Delays: how to fight the biggest monster in remodeling

Posted February 02, 2016 by Gabriel Posternak

From a small funny story with a happy finish to a nightmare with no ending at sight, delays are the biggest monster to face when doing a home remodel. They are always there, lurking in the dark, waiting for the least expected moment to attack and disrupt your dream of a smooth experience.

Unfortunately, there's no way to get rid of them altogether. But there's plenty you can do to keep them at bay and reduce them to a minimum. How, you ask? By following these tips we've collected over the years!

Be Realistic

Weather is one of the most common reasons to delay a remodel. If you are planning an outside kitchen in the snow season, be prepared to have a lot of patience. Planning in advance, and taking care of the weather forecast for the season should be your first step.

Hire professionals

You don’t want a delay because the contractor shows intermittently or not show at all for days in the middle of the remodel. Research and interview as many companies as you need and sit with them to agree to a doable schedule. Make sure they have the resources and the manpower to do so.

Pay attention to the paperwork

Make sure your project complies with all the rules and regulations -state, county and neighbour- and that you have all the permits before start. A good contractor should know that beforehand and warn you the moment you tell him your needs. He should also be able to carry most of the paperwork for you.writing-write-person-paperwork-paper-notebook

Choose materials in advance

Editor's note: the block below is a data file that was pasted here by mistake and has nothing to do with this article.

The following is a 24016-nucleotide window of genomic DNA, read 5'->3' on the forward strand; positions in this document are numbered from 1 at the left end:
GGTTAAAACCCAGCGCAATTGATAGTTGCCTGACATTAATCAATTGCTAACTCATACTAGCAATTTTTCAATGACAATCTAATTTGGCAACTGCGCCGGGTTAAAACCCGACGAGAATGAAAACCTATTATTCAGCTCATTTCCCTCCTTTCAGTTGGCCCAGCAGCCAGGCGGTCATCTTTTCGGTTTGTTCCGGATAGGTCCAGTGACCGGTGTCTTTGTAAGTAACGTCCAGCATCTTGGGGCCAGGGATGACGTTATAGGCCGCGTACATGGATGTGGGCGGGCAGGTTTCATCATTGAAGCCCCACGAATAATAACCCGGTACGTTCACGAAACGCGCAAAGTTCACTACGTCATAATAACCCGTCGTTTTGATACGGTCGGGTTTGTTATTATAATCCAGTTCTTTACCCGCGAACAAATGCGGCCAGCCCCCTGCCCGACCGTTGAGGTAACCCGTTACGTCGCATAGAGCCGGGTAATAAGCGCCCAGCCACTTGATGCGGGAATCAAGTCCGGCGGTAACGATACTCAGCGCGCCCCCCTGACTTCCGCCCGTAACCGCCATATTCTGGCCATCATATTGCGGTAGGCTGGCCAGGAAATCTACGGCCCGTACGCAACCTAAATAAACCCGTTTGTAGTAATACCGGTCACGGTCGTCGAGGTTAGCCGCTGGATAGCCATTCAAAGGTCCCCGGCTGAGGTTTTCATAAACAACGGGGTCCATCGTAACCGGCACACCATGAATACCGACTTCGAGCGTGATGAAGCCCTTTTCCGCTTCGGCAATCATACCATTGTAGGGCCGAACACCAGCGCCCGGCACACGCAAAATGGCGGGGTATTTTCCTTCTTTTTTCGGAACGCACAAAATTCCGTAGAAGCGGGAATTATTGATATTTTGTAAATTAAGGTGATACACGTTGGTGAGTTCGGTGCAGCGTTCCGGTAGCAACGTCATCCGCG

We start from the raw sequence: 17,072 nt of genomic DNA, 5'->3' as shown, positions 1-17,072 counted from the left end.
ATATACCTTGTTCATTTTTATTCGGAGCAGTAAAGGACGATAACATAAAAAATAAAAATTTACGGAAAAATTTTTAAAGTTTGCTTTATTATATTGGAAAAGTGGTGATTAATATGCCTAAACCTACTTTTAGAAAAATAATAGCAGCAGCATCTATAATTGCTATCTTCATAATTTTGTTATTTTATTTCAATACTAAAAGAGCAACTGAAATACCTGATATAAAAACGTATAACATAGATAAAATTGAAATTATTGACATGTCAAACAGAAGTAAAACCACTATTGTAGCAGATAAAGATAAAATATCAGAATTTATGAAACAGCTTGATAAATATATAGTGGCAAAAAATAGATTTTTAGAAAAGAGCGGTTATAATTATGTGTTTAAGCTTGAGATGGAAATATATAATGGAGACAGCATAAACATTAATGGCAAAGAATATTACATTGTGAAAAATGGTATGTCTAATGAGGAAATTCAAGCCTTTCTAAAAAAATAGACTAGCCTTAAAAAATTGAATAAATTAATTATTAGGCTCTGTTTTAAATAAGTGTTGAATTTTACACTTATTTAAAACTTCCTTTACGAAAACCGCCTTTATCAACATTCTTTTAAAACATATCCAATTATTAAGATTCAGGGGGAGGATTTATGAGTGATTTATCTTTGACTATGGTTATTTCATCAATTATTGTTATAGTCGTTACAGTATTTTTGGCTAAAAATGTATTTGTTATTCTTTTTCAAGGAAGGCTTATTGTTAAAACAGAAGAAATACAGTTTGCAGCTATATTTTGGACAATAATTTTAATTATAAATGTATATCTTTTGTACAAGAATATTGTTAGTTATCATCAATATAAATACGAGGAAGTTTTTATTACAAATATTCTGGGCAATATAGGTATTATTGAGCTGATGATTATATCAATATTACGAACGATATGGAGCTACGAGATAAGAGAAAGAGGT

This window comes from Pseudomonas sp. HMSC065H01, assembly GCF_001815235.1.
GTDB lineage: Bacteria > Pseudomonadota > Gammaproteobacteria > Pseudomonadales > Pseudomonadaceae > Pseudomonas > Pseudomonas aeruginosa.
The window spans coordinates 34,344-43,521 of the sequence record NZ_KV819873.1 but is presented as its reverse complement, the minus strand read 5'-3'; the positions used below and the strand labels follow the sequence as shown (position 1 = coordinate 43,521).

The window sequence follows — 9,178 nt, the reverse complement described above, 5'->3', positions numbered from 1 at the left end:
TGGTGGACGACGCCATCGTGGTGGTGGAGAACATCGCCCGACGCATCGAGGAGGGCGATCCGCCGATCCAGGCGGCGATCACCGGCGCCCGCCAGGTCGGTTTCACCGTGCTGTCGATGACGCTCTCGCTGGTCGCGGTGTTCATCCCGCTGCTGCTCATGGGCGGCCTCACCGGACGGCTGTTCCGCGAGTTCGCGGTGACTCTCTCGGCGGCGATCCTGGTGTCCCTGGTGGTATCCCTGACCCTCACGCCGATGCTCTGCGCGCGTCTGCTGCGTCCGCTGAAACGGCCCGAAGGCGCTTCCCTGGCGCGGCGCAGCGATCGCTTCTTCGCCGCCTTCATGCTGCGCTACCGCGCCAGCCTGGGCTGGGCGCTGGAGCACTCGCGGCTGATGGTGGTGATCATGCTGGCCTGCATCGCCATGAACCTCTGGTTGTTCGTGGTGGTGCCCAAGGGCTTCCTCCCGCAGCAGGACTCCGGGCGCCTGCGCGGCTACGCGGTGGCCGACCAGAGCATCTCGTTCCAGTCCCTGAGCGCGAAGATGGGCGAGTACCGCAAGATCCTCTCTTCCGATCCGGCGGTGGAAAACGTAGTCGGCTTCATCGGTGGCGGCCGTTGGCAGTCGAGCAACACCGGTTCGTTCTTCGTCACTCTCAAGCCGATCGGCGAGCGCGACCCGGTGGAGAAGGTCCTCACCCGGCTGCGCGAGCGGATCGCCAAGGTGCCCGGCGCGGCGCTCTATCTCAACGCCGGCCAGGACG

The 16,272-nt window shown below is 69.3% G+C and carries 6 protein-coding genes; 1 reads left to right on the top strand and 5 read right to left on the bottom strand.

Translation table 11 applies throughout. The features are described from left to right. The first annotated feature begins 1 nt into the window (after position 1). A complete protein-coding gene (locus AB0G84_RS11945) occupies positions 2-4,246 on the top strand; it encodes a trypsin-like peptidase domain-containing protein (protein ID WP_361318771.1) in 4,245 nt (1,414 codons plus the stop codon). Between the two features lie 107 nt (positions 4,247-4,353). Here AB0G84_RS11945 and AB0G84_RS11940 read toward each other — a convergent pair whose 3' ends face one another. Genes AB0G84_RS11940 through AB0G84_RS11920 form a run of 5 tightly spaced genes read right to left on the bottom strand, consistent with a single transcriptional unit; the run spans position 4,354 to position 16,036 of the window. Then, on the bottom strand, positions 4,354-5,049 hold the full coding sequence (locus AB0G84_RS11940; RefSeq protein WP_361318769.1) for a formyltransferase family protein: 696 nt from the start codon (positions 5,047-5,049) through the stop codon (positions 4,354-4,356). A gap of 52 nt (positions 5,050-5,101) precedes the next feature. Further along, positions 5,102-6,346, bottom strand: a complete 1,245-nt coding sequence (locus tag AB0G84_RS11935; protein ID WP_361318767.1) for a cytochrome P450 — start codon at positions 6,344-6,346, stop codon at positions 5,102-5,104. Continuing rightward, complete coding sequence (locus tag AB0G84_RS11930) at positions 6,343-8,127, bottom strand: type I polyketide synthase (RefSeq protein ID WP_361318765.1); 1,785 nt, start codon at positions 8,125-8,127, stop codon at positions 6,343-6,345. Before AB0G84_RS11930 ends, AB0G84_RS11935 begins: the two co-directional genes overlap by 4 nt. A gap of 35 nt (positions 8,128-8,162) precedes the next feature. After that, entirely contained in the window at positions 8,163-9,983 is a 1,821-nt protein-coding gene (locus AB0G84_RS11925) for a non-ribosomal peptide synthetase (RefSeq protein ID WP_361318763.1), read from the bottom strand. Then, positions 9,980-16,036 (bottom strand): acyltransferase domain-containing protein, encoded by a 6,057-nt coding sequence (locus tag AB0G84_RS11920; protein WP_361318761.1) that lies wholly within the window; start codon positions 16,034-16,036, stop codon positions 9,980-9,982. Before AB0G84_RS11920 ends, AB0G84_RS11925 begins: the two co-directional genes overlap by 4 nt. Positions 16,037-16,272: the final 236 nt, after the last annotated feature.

At the beginning of your planning try to choose and order most of the construction materials you can. Windows, cabinets, flooring and tiles can have expected delivery times of 10 weeks or more! And remember that those times almost always should be taken with some tolerance… If you are on a tight schedule, go with the standard, less costly materials that are most easily on stock.

Plan with extreme detail

A loose plan or design can cause that either you or the contractor want to make changes or revisions in the middle of the project. If you are involved from an early stage of the process, you increase your chances of seeing potential conflicts and fixing them before starts. You should discuss with your contractor the strengths and weaknesses of partners, subcontractors and suppliers and what he will do to manage if any problem arises with them.

Put things in writing

Make a contract with the hired company and make provisions for delays or changes of plans. As we said before, some delays are unavoidable but you need to know which are those and which are the ones you should expect a compensation for. A good contractor should have a good insurance and so do you.

Schedule regular inspections

This will let you see any problem that will potentially cause a delay. You will also make sure all the plans and blueprints are followed and no rule or regulation is broken during the job. If something is even slightly off, you should sit with the contractor to adjust the schedule before suffering a bigger or more costly delay afterwards.

Calculate contingency time and money

Some delays will be fixed with more money and some will just need to be accepted, and that’s the whole definition of “contingency”. Be prepared to face them with the least hassle.

Delays can happen even in the most controlled schedule but this should not prevent you from start your home improvement project. Just follow these best practices to minimize the pain and try to focus on how happy you will be once the remodel is done.

Feature photo credit: Tony Webster via Visual Hunt / CC BY-SA

Posted February 02, 2016
by Gabriel Posternak.


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